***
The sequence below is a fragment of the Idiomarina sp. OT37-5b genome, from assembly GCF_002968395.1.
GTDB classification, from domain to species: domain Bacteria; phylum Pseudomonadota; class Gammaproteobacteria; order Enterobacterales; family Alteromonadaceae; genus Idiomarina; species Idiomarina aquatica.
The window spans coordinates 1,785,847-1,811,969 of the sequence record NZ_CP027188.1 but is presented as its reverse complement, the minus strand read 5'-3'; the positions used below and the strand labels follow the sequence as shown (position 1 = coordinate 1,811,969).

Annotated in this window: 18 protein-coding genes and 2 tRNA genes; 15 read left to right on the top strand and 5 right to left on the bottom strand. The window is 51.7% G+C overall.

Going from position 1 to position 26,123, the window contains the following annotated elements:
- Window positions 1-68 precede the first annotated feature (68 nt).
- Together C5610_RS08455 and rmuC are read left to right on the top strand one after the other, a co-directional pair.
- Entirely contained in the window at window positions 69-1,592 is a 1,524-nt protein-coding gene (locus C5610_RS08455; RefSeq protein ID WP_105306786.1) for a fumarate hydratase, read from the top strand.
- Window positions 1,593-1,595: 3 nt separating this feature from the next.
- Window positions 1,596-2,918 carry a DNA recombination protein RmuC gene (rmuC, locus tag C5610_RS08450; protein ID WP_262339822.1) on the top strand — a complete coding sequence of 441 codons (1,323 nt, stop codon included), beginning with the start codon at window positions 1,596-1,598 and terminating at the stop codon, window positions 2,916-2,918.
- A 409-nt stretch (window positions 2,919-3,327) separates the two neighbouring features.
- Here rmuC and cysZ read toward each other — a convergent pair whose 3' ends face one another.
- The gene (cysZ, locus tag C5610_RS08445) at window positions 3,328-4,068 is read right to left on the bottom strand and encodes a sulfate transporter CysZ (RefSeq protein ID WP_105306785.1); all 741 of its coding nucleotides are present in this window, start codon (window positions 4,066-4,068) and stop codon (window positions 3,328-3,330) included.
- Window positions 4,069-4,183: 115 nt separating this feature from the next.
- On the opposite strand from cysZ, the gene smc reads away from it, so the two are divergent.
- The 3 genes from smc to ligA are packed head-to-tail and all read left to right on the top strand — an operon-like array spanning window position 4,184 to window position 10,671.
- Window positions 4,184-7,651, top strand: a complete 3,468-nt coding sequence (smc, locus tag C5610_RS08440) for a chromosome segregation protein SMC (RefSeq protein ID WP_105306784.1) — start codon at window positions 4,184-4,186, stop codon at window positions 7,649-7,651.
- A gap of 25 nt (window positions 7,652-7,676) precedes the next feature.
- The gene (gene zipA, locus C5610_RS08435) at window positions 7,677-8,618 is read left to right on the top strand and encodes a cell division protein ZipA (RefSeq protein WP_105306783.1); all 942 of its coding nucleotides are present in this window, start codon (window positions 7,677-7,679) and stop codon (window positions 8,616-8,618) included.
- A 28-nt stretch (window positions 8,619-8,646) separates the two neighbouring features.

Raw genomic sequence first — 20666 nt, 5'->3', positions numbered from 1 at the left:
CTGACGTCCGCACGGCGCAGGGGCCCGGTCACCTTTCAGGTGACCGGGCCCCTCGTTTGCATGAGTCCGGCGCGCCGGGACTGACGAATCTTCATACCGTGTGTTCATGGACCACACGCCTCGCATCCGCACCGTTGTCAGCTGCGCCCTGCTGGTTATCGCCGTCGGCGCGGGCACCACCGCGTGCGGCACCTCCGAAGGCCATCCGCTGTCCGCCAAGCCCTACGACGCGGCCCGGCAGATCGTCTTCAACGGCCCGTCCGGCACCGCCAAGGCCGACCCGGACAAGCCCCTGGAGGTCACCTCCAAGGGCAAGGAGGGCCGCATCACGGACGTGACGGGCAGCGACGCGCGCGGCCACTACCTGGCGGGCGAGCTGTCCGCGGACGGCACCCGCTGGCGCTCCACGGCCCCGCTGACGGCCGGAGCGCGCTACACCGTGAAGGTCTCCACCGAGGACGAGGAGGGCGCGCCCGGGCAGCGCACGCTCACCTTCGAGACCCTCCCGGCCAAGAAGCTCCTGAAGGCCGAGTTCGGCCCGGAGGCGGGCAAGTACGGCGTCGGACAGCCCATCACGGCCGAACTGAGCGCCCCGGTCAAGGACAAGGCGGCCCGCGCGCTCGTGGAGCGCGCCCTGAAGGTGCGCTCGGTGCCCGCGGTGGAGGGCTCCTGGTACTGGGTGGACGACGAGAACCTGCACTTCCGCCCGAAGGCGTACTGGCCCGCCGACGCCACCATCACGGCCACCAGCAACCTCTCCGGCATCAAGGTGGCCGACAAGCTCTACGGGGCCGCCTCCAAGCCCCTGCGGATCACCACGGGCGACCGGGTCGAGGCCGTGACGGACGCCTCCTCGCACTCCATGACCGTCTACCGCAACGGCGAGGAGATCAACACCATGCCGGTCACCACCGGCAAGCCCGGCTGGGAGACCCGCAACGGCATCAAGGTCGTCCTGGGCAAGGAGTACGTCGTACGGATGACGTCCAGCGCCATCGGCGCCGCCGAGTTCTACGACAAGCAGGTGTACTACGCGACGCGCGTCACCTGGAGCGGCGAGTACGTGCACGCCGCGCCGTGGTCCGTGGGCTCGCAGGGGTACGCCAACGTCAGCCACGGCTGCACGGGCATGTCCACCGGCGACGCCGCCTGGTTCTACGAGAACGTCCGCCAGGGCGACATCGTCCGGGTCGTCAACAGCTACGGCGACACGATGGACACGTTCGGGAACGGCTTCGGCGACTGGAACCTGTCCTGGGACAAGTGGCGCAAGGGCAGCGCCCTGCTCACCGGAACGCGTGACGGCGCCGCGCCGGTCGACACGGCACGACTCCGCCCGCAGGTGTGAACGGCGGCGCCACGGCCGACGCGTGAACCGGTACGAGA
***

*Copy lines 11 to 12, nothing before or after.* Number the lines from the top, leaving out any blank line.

- A 409-nt stretch (window positions 2,919-3,327) separates the two neighbouring features.
- Here rmuC and cysZ read toward each other — a convergent pair whose 3' ends face one another.